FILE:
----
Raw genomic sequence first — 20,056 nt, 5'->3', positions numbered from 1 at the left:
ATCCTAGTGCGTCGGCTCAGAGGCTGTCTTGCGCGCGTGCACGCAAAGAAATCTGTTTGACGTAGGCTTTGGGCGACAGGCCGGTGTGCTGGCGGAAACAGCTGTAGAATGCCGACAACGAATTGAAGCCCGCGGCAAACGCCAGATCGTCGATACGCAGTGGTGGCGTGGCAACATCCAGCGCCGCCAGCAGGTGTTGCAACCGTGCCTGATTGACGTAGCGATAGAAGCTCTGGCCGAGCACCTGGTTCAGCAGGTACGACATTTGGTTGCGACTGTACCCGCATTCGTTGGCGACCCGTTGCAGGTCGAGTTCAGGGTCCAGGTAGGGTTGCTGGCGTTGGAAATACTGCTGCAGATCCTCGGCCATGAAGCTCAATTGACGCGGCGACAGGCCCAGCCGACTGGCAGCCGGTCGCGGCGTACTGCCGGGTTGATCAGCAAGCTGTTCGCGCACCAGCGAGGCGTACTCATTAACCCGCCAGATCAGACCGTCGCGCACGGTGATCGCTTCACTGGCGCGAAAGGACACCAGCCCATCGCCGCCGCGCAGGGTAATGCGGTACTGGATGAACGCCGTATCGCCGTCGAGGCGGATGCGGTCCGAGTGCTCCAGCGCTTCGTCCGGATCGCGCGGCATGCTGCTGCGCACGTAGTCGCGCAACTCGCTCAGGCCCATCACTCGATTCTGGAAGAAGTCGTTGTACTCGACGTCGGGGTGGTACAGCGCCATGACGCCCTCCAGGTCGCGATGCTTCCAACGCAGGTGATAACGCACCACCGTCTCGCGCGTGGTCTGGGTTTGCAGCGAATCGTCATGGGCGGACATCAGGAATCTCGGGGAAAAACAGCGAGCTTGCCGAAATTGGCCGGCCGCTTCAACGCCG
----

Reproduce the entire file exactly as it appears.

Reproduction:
Raw genomic sequence first — 20,056 nt, 5'->3', positions numbered from 1 at the left:
ATCCTAGTGCGTCGGCTCAGAGGCTGTCTTGCGCGCGTGCACGCAAAGAAATCTGTTTGACGTAGGCTTTGGGCGACAGGCCGGTGTGCTGGCGGAAACAGCTGTAGAATGCCGACAACGAATTGAAGCCCGCGGCAAACGCCAGATCGTCGATACGCAGTGGTGGCGTGGCAACATCCAGCGCCGCCAGCAGGTGTTGCAACCGTGCCTGATTGACGTAGCGATAGAAGCTCTGGCCGAGCACCTGGTTCAGCAGGTACGACATTTGGTTGCGACTGTACCCGCATTCGTTGGCGACCCGTTGCAGGTCGAGTTCAGGGTCCAGGTAGGGTTGCTGGCGTTGGAAATACTGCTGCAGATCCTCGGCCATGAAGCTCAATTGACGCGGCGACAGGCCCAGCCGACTGGCAGCCGGTCGCGGCGTACTGCCGGGTTGATCAGCAAGCTGTTCGCGCACCAGCGAGGCGTACTCATTAACCCGCCAGATCAGACCGTCGCGCACGGTGATCGCTTCACTGGCGCGAAAGGACACCAGCCCATCGCCGCCGCGCAGGGTAATGCGGTACTGGATGAACGCCGTATCGCCGTCGAGGCGGATGCGGTCCGAGTGCTCCAGCGCTTCGTCCGGATCGCGCGGCATGCTGCTGCGCACGTAGTCGCGCAACTCGCTCAGGCCCATCACTCGATTCTGGAAGAAGTCGTTGTACTCGACGTCGGGGTGGTACAGCGCCATGACGCCCTCCAGGTCGCGATGCTTCCAACGCAGGTGATAACGCACCACCGTCTCGCGCGTGGTCTGGGTTTGCAGCGAATCGTCATGGGCGGACATCAGGAATCTCGGGGAAAAACAGCGAGCTTGCCGAAATTGGCCGGCCGCTTCAACGCCG